The deepening recession is prompting hunger relief organization Feeding America to speed up its current development plan by two years to meet demand for its services, Reuters reports.
According to Feeding America president and CEO Vicki Escarra, the organization, which changed its name from America's Second Harvest last fall, now intends to meet its 2012 target of distributing 2.95 billion pounds of food and serving 30 million Americans by 2010. Through the first seven months of the organization's 2009 fiscal year, which ends in June, the organization had distributed about 1.4 billion pounds of food and raised $56.3 million, putting it on target to surpass its 2009 goals by 20 percent and 30 percent, respectively. The organization's success is due in part to an increase in donations of money and food from individuals and corporations, including Wal-Mart, Kraft Foods, General Mills, and Kroger.
The organization already collects food from some 3,500 U.S. retailers and is working to increase that number to 10,000 over the next two years. A program to collect food from every Wal-Mart store, for example, could provide approximately one million pounds of food annually. The organization also has increased its efforts to raise public awareness of hunger and is pushing for better tax credits for companies that donate food as well as the reauthorization of an act that provides free and reduced-cost food programs for children.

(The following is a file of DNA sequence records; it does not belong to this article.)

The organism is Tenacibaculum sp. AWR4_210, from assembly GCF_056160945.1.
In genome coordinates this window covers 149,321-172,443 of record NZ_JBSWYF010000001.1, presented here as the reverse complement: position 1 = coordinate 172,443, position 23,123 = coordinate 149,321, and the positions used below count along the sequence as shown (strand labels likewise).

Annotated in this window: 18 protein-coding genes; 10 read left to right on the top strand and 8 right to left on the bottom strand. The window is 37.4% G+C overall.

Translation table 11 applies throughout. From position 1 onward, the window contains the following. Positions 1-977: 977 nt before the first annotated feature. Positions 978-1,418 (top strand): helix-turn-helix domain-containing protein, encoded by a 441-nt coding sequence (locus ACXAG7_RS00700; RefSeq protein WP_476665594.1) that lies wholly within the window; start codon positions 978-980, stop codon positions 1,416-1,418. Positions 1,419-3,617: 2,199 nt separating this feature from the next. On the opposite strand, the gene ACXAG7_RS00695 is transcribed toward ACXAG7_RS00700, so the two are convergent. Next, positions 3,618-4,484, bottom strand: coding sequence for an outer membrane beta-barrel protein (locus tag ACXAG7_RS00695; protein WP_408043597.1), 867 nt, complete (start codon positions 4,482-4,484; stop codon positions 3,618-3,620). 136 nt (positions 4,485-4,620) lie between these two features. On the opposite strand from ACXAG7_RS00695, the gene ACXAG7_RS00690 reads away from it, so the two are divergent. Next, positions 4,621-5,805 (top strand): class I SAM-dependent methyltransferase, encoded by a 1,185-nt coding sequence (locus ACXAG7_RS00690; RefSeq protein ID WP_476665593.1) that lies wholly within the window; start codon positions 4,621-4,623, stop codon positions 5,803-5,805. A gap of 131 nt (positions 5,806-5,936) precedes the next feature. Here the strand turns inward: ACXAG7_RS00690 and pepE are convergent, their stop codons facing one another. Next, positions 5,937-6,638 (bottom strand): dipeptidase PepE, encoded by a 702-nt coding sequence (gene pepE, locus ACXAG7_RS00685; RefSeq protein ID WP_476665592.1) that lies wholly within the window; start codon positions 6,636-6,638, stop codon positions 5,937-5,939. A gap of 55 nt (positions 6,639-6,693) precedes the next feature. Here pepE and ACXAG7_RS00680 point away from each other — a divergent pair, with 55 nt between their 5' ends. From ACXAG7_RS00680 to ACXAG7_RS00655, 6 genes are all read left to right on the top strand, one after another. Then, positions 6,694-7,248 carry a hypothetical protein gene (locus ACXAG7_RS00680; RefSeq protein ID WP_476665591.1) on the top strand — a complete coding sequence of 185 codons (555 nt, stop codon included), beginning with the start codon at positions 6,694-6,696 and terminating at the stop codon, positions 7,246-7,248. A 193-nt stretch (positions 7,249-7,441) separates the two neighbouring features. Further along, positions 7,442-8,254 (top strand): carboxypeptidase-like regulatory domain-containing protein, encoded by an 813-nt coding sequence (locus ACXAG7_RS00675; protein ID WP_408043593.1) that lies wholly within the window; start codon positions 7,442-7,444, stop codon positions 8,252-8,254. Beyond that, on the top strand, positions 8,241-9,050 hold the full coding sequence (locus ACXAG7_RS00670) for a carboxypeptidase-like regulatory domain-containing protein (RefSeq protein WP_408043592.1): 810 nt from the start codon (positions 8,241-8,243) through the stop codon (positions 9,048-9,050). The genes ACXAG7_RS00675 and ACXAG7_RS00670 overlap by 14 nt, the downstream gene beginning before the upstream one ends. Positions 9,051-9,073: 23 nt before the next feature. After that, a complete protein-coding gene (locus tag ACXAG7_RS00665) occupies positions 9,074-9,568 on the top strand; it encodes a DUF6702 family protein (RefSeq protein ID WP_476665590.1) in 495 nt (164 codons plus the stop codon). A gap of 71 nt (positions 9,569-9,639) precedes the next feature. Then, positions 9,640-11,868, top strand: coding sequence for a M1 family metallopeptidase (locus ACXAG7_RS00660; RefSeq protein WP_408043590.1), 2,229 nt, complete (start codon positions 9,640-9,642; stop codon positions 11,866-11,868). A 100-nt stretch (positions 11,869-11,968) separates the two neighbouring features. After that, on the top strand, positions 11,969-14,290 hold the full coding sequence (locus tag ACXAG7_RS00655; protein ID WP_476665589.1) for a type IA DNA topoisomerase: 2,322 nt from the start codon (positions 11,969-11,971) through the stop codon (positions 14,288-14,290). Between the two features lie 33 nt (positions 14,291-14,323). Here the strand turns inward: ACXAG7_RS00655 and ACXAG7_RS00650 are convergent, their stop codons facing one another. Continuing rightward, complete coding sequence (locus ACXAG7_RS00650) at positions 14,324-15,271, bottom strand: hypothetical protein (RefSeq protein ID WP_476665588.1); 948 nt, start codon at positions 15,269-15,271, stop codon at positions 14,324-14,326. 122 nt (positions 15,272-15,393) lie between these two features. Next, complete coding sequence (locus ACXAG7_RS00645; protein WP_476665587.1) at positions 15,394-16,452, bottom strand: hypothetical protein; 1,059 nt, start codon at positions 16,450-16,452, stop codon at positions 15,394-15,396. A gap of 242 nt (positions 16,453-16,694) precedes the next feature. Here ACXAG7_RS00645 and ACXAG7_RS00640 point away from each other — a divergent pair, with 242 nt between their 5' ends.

Succeeding in these efforts is imperative, Escarra said, because demand is rising along with the unemployment rate. Nearly 32 million Americans, or about 10 percent of the population, used food stamps in December — the highest number ever — while unemployment, at 8.1 percent, is expected to rise in the coming months. Demand for services at foodbanks has increased by about 30 percent, with more than half that increase due to first-time users.
"We are planning on accelerating the five-year plan by two years," said Escarra. "In essence, we plan to get that one billion pounds of new food by 2010 just to meet the demand. We don't have a choice."